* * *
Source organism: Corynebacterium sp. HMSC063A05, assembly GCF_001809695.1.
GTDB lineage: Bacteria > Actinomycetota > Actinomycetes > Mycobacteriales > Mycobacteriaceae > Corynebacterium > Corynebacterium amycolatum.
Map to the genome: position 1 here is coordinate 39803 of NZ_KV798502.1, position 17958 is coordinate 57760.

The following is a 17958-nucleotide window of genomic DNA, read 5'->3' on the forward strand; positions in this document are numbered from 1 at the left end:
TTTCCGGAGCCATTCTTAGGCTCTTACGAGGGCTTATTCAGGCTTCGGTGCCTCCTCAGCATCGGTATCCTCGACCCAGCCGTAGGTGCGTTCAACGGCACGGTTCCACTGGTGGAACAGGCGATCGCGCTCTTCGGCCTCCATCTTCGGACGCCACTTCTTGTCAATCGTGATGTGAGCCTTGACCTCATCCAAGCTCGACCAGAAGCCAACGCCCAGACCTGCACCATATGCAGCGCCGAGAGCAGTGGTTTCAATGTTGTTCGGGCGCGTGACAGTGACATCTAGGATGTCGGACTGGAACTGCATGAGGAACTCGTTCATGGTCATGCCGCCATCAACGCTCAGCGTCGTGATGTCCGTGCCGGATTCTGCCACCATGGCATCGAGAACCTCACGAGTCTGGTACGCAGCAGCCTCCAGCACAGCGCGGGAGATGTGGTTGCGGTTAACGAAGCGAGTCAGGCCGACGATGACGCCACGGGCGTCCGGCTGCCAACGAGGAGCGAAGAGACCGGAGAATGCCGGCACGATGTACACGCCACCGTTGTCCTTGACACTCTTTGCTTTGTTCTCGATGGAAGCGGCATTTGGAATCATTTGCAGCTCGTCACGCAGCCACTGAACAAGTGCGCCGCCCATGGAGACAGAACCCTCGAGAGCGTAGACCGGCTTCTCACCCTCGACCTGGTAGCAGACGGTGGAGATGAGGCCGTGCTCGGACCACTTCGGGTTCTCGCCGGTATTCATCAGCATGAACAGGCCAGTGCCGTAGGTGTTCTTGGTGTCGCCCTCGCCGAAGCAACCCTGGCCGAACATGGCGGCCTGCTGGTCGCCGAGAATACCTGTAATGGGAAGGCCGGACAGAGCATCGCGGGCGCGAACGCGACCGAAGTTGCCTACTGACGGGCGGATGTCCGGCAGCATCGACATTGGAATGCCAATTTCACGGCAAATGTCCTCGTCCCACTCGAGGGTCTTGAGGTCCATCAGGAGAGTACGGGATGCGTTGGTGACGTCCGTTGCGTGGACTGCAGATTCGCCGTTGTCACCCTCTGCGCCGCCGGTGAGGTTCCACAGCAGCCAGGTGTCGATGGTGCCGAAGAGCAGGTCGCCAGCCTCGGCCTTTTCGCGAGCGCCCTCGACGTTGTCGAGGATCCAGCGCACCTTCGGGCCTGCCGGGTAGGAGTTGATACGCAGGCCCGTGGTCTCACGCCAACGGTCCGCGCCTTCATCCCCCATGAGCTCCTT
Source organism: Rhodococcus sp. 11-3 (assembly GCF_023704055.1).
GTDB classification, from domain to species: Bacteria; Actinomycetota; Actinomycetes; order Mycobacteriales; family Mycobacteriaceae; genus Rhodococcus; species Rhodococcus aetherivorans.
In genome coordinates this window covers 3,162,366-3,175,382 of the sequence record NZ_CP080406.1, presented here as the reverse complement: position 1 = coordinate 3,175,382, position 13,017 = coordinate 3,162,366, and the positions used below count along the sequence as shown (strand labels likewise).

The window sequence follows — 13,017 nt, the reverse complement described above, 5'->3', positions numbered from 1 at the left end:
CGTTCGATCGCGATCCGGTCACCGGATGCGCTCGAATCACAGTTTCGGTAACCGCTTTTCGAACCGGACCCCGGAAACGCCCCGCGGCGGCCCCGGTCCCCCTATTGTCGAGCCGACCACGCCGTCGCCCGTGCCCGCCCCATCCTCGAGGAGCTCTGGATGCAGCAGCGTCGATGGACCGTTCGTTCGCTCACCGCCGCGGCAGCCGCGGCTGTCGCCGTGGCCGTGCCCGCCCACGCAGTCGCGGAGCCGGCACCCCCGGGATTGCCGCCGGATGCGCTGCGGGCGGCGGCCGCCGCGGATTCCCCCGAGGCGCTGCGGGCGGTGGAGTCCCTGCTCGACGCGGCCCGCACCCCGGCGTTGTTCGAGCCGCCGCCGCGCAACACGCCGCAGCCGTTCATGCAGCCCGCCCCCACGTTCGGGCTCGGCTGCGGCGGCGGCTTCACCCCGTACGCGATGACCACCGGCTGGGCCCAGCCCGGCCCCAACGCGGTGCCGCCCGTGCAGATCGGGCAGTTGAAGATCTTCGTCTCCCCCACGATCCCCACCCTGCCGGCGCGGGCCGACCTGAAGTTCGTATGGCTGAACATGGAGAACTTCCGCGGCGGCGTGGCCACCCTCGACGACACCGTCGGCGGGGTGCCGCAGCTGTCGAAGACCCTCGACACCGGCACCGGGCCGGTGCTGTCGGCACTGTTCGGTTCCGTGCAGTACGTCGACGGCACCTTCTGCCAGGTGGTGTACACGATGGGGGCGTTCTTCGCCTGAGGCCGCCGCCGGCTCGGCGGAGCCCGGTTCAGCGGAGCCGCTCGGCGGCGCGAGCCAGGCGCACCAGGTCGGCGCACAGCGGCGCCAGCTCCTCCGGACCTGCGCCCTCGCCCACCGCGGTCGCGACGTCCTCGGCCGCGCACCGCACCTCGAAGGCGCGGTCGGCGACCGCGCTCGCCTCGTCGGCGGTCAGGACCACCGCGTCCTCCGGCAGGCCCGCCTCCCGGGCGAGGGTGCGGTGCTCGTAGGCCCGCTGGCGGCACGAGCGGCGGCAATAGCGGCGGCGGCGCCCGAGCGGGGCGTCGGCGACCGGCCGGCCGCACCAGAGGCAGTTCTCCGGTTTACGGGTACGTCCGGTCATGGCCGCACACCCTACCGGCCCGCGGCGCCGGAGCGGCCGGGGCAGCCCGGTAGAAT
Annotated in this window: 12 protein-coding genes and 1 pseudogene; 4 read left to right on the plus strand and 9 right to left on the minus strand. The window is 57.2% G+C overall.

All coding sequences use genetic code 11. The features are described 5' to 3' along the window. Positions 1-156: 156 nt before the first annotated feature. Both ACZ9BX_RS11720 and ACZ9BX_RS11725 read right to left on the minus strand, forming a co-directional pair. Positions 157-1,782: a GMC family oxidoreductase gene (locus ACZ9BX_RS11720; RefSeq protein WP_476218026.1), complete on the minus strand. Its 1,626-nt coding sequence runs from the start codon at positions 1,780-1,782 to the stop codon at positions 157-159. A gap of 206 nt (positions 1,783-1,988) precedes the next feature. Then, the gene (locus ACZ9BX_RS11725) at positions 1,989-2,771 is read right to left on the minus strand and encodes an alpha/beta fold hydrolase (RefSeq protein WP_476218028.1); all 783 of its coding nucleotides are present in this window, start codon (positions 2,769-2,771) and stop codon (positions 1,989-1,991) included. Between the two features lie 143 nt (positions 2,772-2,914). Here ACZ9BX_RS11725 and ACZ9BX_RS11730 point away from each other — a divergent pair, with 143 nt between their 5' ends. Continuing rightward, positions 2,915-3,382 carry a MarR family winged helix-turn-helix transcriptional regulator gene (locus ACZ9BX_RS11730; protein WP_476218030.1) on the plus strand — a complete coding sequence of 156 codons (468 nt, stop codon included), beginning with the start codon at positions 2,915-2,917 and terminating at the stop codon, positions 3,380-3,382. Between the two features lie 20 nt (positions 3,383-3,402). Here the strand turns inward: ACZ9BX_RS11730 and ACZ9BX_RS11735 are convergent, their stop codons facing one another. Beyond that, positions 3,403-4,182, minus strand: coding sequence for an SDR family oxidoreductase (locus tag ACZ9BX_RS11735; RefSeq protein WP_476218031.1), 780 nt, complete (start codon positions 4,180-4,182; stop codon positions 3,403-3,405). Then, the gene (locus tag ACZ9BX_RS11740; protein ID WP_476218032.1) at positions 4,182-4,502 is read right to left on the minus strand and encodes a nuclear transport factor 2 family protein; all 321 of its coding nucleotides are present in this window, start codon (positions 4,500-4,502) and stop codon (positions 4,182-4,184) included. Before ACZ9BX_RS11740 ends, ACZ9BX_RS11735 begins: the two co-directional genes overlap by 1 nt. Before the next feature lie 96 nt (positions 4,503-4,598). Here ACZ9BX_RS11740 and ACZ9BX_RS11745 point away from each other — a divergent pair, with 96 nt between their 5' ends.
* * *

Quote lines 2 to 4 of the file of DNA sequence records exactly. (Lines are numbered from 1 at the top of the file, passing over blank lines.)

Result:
GTDB lineage: Bacteria > Actinomycetota > Actinomycetes > Mycobacteriales > Mycobacteriaceae > Corynebacterium > Corynebacterium amycolatum.
Map to the genome: position 1 here is coordinate 39803 of NZ_KV798502.1, position 17958 is coordinate 57760.

The following is a 17958-nucleotide window of genomic DNA, read 5'->3' on the forward strand; positions in this document are numbered from 1 at the left end: